Sex was an evil, dirty thing and because I had so much of it with Geoffrey the Waiter, I knew I was going straight to hell. To make matters worse, Geoffrey was only nineteen, a sophomore at DePaul University (a Catholic school at that) and lived in a dorm room, which is where the immoral act took place. Of course I didn’t know any of this when I left work and jumped on a bus taking me south on Michigan Avenue.
As promised, I met Geoffrey at five o’clock. He walked out of the restaurant through the revolving door. To his misfortune, he saw me standing on the corner beneath the yellow blast of a street lamp. I stood there, surrounded by a buzzing swarm of hungry and overstuffed Christmas shoppers who continued to flow in and out of the restaurant like cattle. Despite the fact he was wearing a thick winter parka, a cow-patterned scarf, a knitted black hat, and matching gloves, he was still sexier than I’d remembered. He stood there for a second, just staring. It was at that moment I realized I was still wearing the ridiculous Santa hat.“Merry Christmas.” I felt my chest tighten. I sounded way too enthusiastic. My loathing self-critic began its usual mantra in my head: Oh God, he thinks I’m desperate.He took a long deep breath, as if he were standing on the edge of a pool and had no idea how to swim. He moved toward me slowly through the crowd. I could see his hesitation. There was dreaded fear in each step. His cheeks were flushed pink from the cold. His hazel eyes held reflections of streetlights and neon signs.
“I didn’t think you’d show up,” he said.
“Sorry to disappoint you.”
He offered me a soft smile. “No, I didn’t mean it like that.”
Nervous, I looked away. A woman with blonde hair was dragging her crying child down the street by the arm, swearing profusely. I turned back to Geoffrey and strands of my hair flew into my mouth, nearly gagging me. I brushed them away and tried to smile. “I made a horrible first impression on you and I’m sorry.”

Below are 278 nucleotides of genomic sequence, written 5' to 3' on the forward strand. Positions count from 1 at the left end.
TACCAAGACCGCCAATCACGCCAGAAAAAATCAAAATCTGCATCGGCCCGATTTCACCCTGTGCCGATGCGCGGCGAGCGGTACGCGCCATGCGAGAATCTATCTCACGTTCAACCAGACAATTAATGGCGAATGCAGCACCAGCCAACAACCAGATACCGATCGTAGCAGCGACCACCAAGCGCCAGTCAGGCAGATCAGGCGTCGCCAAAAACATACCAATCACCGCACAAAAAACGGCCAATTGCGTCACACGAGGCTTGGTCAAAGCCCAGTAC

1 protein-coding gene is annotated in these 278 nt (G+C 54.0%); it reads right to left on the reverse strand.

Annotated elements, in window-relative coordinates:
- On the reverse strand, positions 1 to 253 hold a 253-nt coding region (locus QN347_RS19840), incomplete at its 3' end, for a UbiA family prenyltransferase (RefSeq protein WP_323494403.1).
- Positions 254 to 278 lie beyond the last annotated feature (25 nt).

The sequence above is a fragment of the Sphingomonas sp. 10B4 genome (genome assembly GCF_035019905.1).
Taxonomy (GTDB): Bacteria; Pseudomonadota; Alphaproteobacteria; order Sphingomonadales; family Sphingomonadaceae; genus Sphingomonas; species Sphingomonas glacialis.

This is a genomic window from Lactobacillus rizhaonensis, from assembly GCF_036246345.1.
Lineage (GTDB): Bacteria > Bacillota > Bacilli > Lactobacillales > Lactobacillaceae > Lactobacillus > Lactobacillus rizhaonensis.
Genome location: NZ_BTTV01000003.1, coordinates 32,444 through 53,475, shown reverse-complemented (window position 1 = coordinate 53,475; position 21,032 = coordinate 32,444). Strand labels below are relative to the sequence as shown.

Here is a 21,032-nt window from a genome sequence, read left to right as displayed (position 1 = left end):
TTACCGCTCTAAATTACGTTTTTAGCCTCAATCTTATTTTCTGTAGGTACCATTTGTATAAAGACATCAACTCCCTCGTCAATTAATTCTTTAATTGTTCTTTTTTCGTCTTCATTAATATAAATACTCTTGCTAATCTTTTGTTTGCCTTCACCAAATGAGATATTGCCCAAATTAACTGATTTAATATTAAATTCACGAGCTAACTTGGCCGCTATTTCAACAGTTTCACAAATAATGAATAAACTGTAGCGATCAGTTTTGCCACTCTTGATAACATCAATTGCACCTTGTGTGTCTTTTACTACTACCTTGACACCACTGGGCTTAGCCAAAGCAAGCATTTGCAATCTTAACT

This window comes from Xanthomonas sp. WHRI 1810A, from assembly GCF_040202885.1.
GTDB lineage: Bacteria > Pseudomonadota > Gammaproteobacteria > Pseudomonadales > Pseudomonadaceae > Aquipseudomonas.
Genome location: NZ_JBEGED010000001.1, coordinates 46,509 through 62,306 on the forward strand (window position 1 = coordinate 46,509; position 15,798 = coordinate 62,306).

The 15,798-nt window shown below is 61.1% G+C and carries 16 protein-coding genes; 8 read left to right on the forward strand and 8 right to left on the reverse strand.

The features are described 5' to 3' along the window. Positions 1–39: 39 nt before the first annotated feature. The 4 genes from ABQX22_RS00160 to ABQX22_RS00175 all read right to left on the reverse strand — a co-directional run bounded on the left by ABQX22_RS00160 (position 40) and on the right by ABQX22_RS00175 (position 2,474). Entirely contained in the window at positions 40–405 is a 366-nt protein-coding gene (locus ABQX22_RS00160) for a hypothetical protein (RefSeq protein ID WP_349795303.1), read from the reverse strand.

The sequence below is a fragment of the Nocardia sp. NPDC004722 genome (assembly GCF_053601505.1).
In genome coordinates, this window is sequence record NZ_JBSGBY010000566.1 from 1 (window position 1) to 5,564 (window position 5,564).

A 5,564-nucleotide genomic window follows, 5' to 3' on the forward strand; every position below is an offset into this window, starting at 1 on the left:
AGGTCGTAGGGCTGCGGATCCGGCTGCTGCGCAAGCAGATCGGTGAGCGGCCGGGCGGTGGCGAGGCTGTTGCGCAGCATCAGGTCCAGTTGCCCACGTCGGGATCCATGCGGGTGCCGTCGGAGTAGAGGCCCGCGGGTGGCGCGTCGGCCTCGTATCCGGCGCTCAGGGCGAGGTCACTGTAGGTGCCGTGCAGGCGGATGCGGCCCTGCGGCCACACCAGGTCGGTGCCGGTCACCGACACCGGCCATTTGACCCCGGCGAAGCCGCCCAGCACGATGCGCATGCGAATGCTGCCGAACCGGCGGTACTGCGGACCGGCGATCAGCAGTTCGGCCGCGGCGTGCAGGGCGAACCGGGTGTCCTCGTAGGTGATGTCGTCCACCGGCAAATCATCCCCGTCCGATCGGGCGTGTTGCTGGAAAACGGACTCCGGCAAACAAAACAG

“It’s okay,” he decided. “I forgive you.” He smiled again. His dimples practically radiated, warming a frozen spot inside of me. He brushed at a few flakes of snow that had fallen on my cheek, stuck there like wet pieces of tissue paper. He wiped them away with his left index finger. I shivered when the knitted fingertip of his glove made contact with my almost frostbitten skin. “You’re cute.”
I knew I was blushing. “You don’t have to lie.”
“Why would I? I hardly even know you.”
“We don’t have to do this. I mean, if you want out…” I shifted in my heavy black snow boots. I shoved my hands into the pockets of my old winter coat that was missing a button.
He looked at the top of my head. “Nice hat.”
“I was forced to wear this and I’m having a bad hair day.”
“Where do you wanna go?”
I shrugged. Then, like an idiot, I giggled. “I don’t know.”
“Are you hungry?”
“You want to get a drink?”
“I’d settle for some hot chocolate.”
“I think I can arrange that. I have some hot chocolate back at my place.” He reached for my hand, which was numb from the cold, and he held it in his. The softness of his glove rubbed against my palm.
He signaled for a cab. We were on the curb, directly across the street from the massive Art Institute. Beyond that I could see the cold, silver surface of Lake Michigan. “You have beautiful eyes,” he said. His words and breath fell onto my lips in a small blast of warm air.“Thanks,” I replied. My teeth began to chatter but I knew it wasn’t due to the temperature. I was filled with a sudden flash of anticipation.